Go easy on pruning. Determinate varieties and set the bulk of their crop one at a time. Each plant will produce a limited number of fruit before ceasing production. Avoid pruning tomato determinate varieties or pinch back only suckers that appear below the first flower cluster, or you will reduce your yield.

Maintenance and harvesting

Maintenance and Harvesting

Pruning will help increase the flavor and yield of the tomatoes.

As your tomato plants grow, pruning will play an important part in flavor and yield. Pinching off the offshoots that try to grow in the "V" where the stems meet the stalk will direct the sugars to the stronger stems creating more blossoms and sweeter tomatoes.

After a leaf or fruit shoot has formed off the main vine, another vine will start to form at the base of the shoot between it and the main vine. It will look at first like little leaves. Pinch this off. That’s all there is to it.

Disease Prevention. If unsupported, un-pruned tomato plants spread into a horizontal position on the ground. Water splashes up on leaves, spreading fungi and bacteria. Plants become more susceptible to diseases like leaf spot and tomato rot. When you prune suckers, leaves stay drier and diseases don’t spread as easily.

Meanwhile, promptly harvest ripe tomatoes to relieve stressed plants of their heavy burden. Soak your tomato bed once a week, or every five days at the height of summer. Water directly on the soil, not on the leaves.

Tomatos - proper potting procedure

Tomatos - Proper Potting Procedure

Tomato plants need specific conditions to grow the best.

To grow really strong tomato plants, we recommend burying two-thirds of the plant's stem when planting. This crucial step will allow them to sprout roots along the buried stem allowing your plant to better find water in drought. Please note this deep-planting method is best for tomatoes (and tomatillos), not other vegetables.

Loose, uncompacted soil is a key component to the growth of tomatoes. The more you step in and around them, the more compacted the soil becomes and the less root growth will develop. Its is best to never step withing 12" of the ground right around each plant, to promote good root structure.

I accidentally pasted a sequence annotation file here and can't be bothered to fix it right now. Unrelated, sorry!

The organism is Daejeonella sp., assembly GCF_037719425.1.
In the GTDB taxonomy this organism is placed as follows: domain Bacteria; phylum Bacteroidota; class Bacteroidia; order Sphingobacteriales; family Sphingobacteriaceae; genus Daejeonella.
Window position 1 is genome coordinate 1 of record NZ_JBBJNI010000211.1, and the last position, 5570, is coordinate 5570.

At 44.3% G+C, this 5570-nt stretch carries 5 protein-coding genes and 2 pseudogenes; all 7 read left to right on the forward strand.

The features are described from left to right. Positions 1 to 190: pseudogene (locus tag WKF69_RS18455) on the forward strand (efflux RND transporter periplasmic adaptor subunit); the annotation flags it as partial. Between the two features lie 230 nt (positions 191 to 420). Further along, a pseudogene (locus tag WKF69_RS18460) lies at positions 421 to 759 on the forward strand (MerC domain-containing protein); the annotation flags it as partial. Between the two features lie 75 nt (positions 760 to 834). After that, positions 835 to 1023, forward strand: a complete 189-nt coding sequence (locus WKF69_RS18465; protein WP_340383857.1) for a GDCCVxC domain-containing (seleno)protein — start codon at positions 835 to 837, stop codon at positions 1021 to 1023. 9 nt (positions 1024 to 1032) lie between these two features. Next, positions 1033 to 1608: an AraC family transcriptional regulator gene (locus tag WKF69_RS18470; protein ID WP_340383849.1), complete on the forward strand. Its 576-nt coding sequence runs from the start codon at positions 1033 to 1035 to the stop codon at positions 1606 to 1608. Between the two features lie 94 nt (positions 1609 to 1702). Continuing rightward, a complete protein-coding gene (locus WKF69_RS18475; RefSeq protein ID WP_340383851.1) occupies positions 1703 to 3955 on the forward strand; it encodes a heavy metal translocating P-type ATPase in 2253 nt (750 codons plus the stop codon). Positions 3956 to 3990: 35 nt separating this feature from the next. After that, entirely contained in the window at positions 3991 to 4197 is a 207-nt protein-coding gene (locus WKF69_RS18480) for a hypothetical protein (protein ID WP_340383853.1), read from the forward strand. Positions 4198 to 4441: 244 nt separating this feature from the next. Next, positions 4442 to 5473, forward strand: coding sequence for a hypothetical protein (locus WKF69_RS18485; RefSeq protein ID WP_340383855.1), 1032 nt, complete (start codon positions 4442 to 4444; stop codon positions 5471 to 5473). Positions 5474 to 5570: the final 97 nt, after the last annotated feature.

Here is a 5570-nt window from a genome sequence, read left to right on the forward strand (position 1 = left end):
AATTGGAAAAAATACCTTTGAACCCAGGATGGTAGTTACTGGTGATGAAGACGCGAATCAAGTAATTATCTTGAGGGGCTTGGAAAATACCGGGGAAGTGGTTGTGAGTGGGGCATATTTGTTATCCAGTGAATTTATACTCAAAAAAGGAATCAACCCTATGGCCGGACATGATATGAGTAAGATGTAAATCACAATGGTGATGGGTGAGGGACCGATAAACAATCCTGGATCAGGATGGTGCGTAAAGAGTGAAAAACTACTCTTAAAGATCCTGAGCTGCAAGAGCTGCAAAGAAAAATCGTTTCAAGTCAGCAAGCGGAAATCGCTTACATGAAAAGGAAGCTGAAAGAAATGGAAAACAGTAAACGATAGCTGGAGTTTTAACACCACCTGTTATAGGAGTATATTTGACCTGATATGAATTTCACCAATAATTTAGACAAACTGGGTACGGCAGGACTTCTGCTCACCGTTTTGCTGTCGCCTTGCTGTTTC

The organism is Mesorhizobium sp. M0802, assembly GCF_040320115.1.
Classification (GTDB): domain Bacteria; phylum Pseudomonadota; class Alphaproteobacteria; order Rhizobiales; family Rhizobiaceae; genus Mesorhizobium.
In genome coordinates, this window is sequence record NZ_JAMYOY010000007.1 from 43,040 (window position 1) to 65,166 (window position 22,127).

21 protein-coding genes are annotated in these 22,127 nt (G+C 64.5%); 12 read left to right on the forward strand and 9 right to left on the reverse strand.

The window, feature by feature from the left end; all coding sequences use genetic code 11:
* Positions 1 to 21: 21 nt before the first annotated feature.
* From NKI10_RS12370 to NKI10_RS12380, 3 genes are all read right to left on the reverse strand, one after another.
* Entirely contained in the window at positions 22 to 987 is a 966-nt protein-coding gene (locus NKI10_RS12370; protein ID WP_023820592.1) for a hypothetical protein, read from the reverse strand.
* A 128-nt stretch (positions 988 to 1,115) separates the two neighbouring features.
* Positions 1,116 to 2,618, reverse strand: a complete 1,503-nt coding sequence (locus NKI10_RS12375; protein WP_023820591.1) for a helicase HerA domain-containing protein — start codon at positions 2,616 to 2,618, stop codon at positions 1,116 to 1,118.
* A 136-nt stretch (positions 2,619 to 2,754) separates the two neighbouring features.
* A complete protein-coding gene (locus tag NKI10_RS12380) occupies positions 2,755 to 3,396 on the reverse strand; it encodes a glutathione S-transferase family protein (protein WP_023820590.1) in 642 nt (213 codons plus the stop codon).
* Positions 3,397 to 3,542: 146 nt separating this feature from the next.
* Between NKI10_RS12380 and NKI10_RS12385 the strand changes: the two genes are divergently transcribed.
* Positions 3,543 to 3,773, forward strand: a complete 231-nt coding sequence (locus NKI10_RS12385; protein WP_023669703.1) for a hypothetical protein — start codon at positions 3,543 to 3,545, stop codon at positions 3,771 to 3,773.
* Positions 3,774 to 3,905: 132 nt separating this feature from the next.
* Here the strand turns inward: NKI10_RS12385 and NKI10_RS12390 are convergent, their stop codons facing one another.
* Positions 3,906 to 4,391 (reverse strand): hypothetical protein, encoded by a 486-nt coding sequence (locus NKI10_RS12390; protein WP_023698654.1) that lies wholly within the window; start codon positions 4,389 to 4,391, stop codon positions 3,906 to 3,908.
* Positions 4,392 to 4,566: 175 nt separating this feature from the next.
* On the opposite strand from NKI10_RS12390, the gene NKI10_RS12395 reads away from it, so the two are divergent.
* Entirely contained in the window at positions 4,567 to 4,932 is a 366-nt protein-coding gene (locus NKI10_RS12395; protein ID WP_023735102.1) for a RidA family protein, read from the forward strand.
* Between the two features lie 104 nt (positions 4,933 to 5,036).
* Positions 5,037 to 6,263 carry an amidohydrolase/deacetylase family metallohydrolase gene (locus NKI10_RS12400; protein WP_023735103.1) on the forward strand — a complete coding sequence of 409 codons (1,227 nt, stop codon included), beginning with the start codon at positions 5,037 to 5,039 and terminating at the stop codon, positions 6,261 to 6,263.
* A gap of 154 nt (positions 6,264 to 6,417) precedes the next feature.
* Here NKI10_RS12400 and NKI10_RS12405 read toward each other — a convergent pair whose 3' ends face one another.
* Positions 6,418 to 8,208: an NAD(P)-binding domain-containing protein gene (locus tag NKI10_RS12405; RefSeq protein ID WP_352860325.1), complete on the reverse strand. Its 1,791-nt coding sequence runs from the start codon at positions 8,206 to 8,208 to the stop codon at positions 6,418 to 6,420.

Finally, mulch the area around your tomatoes to help keep in the moisture and keep the soil at a moderate temperature. We like to use our compost to mulch about a 6' diameter around each stalk. This also provides nutrients for the plant as the compost breaks down and is watered into the soil. You can also use grass clippings, straw, or shredded leaves.

To help satiate the tomato’s desire for food and water, it’s best to grow all but the smallest varieties in decent sized pots – 10 litres (2.6 gallons) or more. A container with a water reservoir is a good investment for tomatoes. It makes watering easier and you’ll get higher yields.

For those who only have space for one small plant on an apartment balcony in a pot, try a dwarf variety or a cherry tomato. Pots should be at least 56 litres (15 gallons or a half wine barrel), and use only the very best potting soil. You may need to water pots every day when it's hot and fertilize once a week if you grow in a pot. Plants in pots cannot search out moisture and food, so you have to be their sole provider.

If planting in grow boxes you can plant them only 1 ½ feet apart.

Plant your tomato seedlings up to the first true leaves. New roots will quickly sprout on the stems. Additional roots garnish more fruit.

Weather and sunlight conditions

Choose a bright, airy spot.
Tomato plants need a lot of light and this needs to start as soon as your seedlings pop up through the soil. Tomato seedlings will need either strong, direct sunlight or 14-18 hours under grow lights. Place the young plants only a couple of inches from florescent grow lights. This can be done with direct sunlight, florescent lights or both. Plant your tomatoes outside in the sunniest part of your vegetable plot.